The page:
This essay recaps the history and politics of the forming of the US
Constitution. It draws largely from the primary documents collected
The founders began drafting the "Articles of Confederation" (kammen86:pp10-18)
even before the Declaration of Independence was signed. It was
adopted Nov 15, 1777 and went into effect March 1, 1781. In other
words, it was contemporary with the sentiments of the Declaration of
Independence and the Revolutionary War.
0f current relevance:
...no treaty of commerce shall be made whereby the legislative power
of the respective states shall be restrained from imposing such
imposts and duties on foreigners, as their own people are subjected
The Articles admittedly had weaknesses. By Sep 1786, in a meeting
called by George Washington in Annapolis to improve river traffic on
the Potomac, there were calls to improve the Articles (kammen86:pp19-22).
Notably, the calls for change came from property owners with
interstate business concerns, not from the "lower orders" of farmers,
mechanics, and tradesmen.
The states sent delegates with instruction to propose amendments to
the existing articles.
There was soon a conflict between those who took this charge at face
value and those who wanted to propose a whole new scheme. This led
some to leave early and others to refuse to sign.
George Mason to Thomas Jefferson, May 26, 1788
Upon the most mature Consideration I am capable of, and from Motives
of sincere Patriotism, I was under the Necessity of refusing my
signature, as one of the Virginia Delegates; and drew up some general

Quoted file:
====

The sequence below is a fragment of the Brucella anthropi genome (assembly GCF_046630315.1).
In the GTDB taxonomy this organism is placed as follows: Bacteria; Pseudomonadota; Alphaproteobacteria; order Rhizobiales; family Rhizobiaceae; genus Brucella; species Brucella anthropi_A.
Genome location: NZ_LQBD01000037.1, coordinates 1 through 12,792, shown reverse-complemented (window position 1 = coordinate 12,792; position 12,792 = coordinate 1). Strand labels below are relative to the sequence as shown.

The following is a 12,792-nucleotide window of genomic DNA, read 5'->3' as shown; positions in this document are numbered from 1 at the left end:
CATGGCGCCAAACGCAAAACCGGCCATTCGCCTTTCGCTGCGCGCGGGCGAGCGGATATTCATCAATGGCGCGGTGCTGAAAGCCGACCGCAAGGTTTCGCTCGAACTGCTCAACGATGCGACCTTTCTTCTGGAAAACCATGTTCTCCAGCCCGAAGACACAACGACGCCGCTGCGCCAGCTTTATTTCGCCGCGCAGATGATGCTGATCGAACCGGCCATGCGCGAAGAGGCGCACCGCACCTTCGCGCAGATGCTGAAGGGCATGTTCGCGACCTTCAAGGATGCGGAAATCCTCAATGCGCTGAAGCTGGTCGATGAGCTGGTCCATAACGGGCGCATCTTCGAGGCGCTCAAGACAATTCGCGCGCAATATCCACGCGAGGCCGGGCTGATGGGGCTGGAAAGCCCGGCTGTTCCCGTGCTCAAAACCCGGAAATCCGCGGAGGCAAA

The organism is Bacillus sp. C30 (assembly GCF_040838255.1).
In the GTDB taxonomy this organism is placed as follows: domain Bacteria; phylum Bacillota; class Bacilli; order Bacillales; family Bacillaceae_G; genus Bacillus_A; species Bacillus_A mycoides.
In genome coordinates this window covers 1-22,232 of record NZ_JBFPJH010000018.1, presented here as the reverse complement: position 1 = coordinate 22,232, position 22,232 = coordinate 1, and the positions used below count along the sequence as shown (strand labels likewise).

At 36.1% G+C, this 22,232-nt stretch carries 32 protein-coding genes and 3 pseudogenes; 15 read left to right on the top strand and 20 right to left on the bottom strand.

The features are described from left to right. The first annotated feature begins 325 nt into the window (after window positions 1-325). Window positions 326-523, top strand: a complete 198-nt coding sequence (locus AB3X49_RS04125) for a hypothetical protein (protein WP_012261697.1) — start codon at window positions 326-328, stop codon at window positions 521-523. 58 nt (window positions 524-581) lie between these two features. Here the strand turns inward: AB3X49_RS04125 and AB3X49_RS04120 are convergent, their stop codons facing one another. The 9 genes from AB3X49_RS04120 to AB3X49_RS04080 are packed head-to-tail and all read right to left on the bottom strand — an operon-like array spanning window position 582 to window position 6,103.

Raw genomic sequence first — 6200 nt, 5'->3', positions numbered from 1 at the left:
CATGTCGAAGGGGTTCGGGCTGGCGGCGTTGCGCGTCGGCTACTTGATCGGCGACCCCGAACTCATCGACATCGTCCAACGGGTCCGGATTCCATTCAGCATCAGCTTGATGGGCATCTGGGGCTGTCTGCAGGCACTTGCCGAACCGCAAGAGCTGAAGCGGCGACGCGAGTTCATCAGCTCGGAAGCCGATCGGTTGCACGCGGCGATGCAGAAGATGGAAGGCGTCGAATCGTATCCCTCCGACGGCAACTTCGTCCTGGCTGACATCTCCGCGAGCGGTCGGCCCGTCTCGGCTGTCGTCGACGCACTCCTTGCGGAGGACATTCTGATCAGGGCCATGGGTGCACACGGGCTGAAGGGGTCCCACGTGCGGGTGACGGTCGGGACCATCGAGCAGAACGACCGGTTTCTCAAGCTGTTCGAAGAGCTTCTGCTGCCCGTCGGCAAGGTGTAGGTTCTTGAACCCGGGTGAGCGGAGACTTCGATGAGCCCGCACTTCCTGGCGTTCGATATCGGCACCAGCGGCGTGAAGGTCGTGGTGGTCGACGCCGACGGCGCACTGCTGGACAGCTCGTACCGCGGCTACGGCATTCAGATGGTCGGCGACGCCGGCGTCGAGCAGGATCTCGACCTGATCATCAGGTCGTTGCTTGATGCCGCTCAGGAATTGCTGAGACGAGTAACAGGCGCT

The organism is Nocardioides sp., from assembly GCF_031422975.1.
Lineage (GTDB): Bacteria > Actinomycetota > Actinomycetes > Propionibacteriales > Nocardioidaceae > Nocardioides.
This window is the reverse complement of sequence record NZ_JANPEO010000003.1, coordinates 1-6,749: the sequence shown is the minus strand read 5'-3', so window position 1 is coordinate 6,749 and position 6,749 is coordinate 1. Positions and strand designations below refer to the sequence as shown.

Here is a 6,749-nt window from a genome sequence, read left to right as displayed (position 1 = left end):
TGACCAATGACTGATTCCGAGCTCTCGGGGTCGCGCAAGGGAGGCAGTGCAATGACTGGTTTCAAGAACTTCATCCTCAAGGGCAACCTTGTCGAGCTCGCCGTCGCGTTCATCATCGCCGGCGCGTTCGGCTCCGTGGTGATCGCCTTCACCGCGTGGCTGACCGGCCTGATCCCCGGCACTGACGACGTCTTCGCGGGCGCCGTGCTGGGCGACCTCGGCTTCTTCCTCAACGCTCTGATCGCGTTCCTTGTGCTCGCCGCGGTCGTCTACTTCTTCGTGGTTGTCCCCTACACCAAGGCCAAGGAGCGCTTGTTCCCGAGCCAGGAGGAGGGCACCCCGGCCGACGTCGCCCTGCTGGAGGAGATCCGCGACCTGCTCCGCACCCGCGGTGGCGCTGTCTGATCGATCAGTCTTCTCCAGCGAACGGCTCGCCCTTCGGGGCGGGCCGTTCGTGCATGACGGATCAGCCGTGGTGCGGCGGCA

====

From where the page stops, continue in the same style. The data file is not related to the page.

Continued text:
Objections; which I intended to offer, by Way of Protest; but was
discouraged from doing so, by the precipitate, & intemperate, not to
say indecent Manner, in which the Business was conducted, during the
last Week of the Convention, after the Patrons of this new plan found
they had a decided Majority in their Favour, which was obtained by a
Compromise between the Eastern and the two Southern States, to permit
the latter to continue the importation of Slaves for twenty odd years;
a more favourite Object with them than the Liberty and Happiness of
...There are many other things very objectionable in the proposed
Constitution; particularly the almost unlimited Authority over the
Militia of the several States; whereby, under Colour of regulating,
they may disarm, or render useless the Militia, the more easily to
govern by a standing Army; or they may harass the Militia, by such
rigid Regulations, and intollerable Burdens, as to make the People
themselves desire its Abolition. By their power over elections, they
may so order them, as to deprive the People at large of any Share in
the Choice of their Representatives. (kammen86:p112)
Mason's full statement of Objections in Nov 1787 (kammen86:pp255-258) included:
The Judiciary of the United States is so constructed and extended as
to absorb and destroy the Judiciarys of the several States; thereby
rendering Law as tedious, intricate and expensive, and Justice so
unttainable, by a great part of the Community, as in England and
enabling the Rich to oppress and ruin the Poor.
...The President of the United States has the unrestrained Power of
granting Pardons for Treason; which may be sometimes exercised to
screen from Punishment those whom he had secretly instigated to commit
the Crime, and thereby prevent Discovery of his own Guilt.
...There is no Declaration of any kind for preserving the Liberty of
the Press, the Tryal by Jury in civil Causes; nor against the Danger